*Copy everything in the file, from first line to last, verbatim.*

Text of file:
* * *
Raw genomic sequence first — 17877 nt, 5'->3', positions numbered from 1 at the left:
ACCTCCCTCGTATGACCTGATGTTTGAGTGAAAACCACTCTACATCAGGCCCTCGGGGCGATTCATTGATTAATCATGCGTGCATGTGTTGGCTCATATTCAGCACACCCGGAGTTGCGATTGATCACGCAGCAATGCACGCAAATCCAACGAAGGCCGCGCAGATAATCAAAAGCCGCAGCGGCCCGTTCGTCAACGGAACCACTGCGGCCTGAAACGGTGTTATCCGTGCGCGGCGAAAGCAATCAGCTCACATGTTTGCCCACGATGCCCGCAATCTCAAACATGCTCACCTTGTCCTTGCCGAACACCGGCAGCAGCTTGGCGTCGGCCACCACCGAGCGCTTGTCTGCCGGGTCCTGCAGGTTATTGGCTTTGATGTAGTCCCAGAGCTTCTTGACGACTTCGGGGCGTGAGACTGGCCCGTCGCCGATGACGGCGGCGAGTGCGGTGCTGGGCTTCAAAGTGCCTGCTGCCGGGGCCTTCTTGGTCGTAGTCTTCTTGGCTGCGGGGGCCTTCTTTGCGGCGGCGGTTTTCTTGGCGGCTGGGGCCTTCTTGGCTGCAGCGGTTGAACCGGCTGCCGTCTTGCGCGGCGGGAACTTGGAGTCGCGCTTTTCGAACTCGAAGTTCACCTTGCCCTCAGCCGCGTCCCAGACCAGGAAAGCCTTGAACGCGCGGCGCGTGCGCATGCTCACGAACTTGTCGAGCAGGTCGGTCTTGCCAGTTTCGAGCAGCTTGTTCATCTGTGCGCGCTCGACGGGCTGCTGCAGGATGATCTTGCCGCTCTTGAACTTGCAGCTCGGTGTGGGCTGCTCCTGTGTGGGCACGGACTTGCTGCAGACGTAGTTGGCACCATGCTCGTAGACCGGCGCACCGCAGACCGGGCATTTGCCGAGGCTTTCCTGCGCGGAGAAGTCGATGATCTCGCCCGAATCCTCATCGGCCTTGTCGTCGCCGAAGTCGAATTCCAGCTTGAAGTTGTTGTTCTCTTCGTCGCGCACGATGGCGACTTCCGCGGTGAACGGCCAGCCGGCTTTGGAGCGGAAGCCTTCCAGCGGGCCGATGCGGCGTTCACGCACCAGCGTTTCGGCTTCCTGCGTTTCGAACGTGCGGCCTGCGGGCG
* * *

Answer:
Raw genomic sequence first — 17877 nt, 5'->3', positions numbered from 1 at the left:
ACCTCCCTCGTATGACCTGATGTTTGAGTGAAAACCACTCTACATCAGGCCCTCGGGGCGATTCATTGATTAATCATGCGTGCATGTGTTGGCTCATATTCAGCACACCCGGAGTTGCGATTGATCACGCAGCAATGCACGCAAATCCAACGAAGGCCGCGCAGATAATCAAAAGCCGCAGCGGCCCGTTCGTCAACGGAACCACTGCGGCCTGAAACGGTGTTATCCGTGCGCGGCGAAAGCAATCAGCTCACATGTTTGCCCACGATGCCCGCAATCTCAAACATGCTCACCTTGTCCTTGCCGAACACCGGCAGCAGCTTGGCGTCGGCCACCACCGAGCGCTTGTCTGCCGGGTCCTGCAGGTTATTGGCTTTGATGTAGTCCCAGAGCTTCTTGACGACTTCGGGGCGTGAGACTGGCCCGTCGCCGATGACGGCGGCGAGTGCGGTGCTGGGCTTCAAAGTGCCTGCTGCCGGGGCCTTCTTGGTCGTAGTCTTCTTGGCTGCGGGGGCCTTCTTTGCGGCGGCGGTTTTCTTGGCGGCTGGGGCCTTCTTGGCTGCAGCGGTTGAACCGGCTGCCGTCTTGCGCGGCGGGAACTTGGAGTCGCGCTTTTCGAACTCGAAGTTCACCTTGCCCTCAGCCGCGTCCCAGACCAGGAAAGCCTTGAACGCGCGGCGCGTGCGCATGCTCACGAACTTGTCGAGCAGGTCGGTCTTGCCAGTTTCGAGCAGCTTGTTCATCTGTGCGCGCTCGACGGGCTGCTGCAGGATGATCTTGCCGCTCTTGAACTTGCAGCTCGGTGTGGGCTGCTCCTGTGTGGGCACGGACTTGCTGCAGACGTAGTTGGCACCATGCTCGTAGACCGGCGCACCGCAGACCGGGCATTTGCCGAGGCTTTCCTGCGCGGAGAAGTCGATGATCTCGCCCGAATCCTCATCGGCCTTGTCGTCGCCGAAGTCGAATTCCAGCTTGAAGTTGTTGTTCTCTTCGTCGCGCACGATGGCGACTTCCGCGGTGAACGGCCAGCCGGCTTTGGAGCGGAAGCCTTCCAGCGGGCCGATGCGGCGTTCACGCACCAGCGTTTCGGCTTCCTGCGTTTCGAACGTGCGGCCTGCGGGCG